During Young's tenure, the Giants earned eight playoff berths, highlighted by victories in Super Bowls XXI and XXV, and compiled an overall record of 155-139-2. He was named NFL Executive of the Year a record five times: in 1984, 1986, 1990, 1993, and 1997. Young also served as chairman of the NFL's Competition Committee.


Despite Young's success during the 1980s, that success would not continue into the 1990s. One of his first mistakes was his choice of a new head coach for the Giants after the May 1991 resignation of Bill Parcells. Young's selection of Ray Handley was not met with success as Handley won a total of 14 games in his two-year stint. Young—an opponent of free agency—seemed to lose his touch following the introduction of the free agency cycle following the 1992 regular season. He struggled to adapt to the system, along with the introduction of a salary cap in 1994; he signed several players to overvalued contracts while losing much of the Giants core talent to other franchises following free agency's inception.

In addition, Young's draft magic seemed to disappear. From 1991-1996, The Giants drafted six consecutive first round busts, although his later round selections during that time period would consist of several prominent, elite players, such as defensive tackle Keith Hamilton, defensive end Michael Strahan, cornerback Phillippi Sparks, linebacker Jessie Armstead, cornerback Jason Sehorn, fullback Charles Way, wide receiver Amani Toomer, and running back Tiki Barber. Young retired following the 1997 season, handing his duties over to assistant Ernie Accorsi.

George Young joined the National Football League as senior vice president of football operations on February 2, 1998, after serving 19 years as general manager of the New York Giants.

Young was a resident of Upper Saddle River, New Jersey.[5]

Young died of a rare neurological disease on December 8, 2001, in Baltimore.[6]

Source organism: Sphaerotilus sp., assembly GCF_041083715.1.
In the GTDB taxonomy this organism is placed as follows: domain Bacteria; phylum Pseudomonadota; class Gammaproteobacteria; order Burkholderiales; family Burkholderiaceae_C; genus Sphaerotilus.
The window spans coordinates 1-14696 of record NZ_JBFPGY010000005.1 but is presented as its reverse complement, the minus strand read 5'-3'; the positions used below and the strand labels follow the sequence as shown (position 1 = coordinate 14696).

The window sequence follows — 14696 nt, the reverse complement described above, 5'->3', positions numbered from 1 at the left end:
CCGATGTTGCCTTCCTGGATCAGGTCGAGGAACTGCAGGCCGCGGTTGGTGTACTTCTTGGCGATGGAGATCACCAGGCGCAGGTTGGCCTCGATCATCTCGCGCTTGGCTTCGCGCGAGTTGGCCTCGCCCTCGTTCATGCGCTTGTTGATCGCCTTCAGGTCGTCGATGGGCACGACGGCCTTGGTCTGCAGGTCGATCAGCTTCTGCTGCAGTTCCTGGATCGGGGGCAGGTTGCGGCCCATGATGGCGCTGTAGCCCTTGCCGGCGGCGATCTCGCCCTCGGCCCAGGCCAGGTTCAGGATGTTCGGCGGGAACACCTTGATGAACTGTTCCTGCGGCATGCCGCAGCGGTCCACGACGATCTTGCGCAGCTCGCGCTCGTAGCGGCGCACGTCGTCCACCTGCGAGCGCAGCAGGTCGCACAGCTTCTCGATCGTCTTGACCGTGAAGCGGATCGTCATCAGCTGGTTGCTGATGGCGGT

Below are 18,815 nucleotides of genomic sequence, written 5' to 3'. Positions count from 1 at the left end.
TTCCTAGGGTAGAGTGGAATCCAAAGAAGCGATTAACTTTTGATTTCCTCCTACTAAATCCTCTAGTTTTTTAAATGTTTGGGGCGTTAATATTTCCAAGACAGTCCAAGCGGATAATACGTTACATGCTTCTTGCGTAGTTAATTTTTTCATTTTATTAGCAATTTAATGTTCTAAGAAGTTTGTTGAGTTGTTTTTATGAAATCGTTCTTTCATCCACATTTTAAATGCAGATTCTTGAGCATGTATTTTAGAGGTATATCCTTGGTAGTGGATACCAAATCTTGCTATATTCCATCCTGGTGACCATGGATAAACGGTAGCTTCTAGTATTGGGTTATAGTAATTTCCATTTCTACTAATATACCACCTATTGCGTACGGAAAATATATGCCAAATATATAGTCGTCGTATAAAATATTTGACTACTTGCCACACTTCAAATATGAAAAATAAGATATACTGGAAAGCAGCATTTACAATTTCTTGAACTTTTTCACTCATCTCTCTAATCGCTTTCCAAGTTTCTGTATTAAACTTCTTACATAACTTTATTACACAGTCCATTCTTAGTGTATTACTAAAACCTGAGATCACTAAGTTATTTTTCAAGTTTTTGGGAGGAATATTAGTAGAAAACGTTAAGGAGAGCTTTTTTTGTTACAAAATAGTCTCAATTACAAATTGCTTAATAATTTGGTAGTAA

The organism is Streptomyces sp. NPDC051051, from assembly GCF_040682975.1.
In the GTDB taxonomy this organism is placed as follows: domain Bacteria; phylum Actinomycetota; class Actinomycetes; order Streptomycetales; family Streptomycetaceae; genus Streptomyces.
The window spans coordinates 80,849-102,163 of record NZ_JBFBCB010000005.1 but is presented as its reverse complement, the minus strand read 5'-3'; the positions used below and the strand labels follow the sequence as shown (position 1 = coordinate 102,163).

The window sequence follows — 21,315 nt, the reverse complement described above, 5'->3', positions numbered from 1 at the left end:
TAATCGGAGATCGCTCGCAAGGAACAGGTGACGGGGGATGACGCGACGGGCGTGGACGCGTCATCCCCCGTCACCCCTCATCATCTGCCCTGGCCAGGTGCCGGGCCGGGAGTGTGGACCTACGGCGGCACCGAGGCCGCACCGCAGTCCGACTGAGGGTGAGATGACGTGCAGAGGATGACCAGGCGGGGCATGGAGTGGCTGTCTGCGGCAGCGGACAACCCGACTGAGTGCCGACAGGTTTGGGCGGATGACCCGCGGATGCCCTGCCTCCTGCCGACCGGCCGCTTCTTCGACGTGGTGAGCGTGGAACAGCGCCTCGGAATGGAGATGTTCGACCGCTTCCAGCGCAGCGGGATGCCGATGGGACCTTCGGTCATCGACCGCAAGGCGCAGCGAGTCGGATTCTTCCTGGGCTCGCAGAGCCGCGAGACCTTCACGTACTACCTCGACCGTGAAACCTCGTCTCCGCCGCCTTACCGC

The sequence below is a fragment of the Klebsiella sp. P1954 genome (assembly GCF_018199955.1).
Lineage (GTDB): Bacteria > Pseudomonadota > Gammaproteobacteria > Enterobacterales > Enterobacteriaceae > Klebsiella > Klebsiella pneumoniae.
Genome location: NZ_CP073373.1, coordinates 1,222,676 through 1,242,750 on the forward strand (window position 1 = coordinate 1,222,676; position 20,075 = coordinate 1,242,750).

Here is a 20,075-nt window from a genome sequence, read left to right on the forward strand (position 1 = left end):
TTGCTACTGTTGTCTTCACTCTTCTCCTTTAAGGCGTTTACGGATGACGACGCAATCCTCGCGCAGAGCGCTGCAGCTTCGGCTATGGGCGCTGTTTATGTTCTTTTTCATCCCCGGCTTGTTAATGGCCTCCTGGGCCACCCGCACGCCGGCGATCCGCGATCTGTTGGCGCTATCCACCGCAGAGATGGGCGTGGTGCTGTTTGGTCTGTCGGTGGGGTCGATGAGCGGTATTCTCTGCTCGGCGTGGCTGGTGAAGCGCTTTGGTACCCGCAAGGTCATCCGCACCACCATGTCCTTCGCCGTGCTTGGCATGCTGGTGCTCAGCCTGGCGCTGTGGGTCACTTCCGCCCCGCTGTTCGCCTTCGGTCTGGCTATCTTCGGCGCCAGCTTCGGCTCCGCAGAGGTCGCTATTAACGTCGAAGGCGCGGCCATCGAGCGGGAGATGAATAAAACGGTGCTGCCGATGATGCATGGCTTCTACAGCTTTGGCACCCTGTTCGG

The George Young Award is presented annually by The National Jewish Sports Hall of Fame and Museum to the person, Jewish or non-Jewish, who "has best exemplified the high ideals that George Young displayed".[7][8]

On January 15, 2020, Young was elected to the Pro Football Hall of Fame Centennial Class of 2020.[9]

See also


  1. ^ a b c Deford, Frank (1985-12-06). "A Former High School Teacher Has Made The New York Giants Winners". Sports Illustrated. Archived from the original on 2012-10-25. Retrieved 2009-11-03.
  2. ^ Tom Gatewood Past Stats, Statistics, History, and Awards - Archived 2007-09-30 at the Wayback Machine
  3. ^ John Sykes Past Stats, Statistics, History, and Awards - Archived 2007-09-29 at the Wayback Machine
  4. ^ Katz, Michael. "George Young Is Appointed General Manager of Giants," The New York Times, Thursday, February 15, 1979. Archived April 18, 2022, at the Wayback Machine Retrieved November 22, 2020
  5. ^ Anderson, Dave. "Sports of The Times; What Parcells Didn't Say" Archived 2016-10-28 at the Wayback Machine, The New York Times, January 22, 1993. Accessed October 17, 2015. "Young, when asked three weeks ago if his relationship with Parcells was still good, replied, 'I like to think so.' They live only about a mile apart in Upper Saddle River, N.J., but Young never even phoned his former coach."
  6. ^ George Young, coach, NFL executive, dies at 71 - Legend's career led from preps to prosby Mike Klingaman The Baltimore Sun, December 09, 2001[1] Archived 2016-03-04 at the Wayback Machine
  7. ^ "Jewish Sports Hall of Fame News & Announcements". Archived from the original on 2012-09-11. Retrieved 2012-09-09.
  8. ^ Jewish Sports Hall of Fame News & Announcements Archived 2011-09-10 at the Wayback Machine
  9. ^ Grant Gordon (January 15, 2020). "Pro Football Hall of Fame Centennial Class revealed". Archived from the original on January 15, 2020. Retrieved January 15, 2020.